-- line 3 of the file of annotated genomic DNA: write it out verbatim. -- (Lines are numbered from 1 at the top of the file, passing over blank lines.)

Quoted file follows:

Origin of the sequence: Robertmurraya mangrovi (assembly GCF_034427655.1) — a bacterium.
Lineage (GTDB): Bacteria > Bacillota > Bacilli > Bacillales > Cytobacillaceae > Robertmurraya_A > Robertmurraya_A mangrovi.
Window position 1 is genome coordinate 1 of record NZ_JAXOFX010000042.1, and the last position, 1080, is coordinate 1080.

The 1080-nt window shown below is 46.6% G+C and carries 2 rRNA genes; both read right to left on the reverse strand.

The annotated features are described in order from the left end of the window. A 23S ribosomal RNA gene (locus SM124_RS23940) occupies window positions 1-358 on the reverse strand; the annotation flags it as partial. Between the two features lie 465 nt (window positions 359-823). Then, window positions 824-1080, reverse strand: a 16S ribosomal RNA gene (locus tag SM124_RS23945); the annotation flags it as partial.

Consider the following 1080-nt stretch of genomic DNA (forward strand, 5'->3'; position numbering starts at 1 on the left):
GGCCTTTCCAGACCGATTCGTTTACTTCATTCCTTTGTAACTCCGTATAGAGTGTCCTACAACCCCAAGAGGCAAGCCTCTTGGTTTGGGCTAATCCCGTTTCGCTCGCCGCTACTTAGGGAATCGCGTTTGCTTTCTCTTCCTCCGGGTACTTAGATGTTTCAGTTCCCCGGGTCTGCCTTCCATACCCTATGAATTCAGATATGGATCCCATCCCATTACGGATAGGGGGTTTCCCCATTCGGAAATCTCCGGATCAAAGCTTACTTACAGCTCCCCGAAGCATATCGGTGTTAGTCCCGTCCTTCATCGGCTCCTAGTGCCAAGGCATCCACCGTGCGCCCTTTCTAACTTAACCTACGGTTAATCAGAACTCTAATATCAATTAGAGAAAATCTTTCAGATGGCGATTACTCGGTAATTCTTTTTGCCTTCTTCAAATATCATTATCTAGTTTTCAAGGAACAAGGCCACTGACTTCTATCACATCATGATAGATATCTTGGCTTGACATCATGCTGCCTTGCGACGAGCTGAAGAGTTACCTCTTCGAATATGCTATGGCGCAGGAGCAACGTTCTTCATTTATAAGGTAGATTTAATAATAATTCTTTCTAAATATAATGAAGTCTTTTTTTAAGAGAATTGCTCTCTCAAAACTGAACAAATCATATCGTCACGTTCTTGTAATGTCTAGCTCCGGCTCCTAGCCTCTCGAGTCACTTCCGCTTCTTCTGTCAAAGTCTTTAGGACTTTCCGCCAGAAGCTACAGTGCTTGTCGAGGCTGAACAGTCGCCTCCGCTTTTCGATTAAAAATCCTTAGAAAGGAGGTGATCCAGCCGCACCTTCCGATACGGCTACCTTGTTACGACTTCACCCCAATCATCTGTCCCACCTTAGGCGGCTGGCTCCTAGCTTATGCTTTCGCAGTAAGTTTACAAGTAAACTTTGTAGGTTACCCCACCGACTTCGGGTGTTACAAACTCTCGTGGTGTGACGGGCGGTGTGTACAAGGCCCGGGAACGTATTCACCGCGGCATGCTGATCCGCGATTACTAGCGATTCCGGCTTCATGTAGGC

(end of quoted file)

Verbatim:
Window position 1 is genome coordinate 1 of record NZ_JAXOFX010000042.1, and the last position, 1080, is coordinate 1080.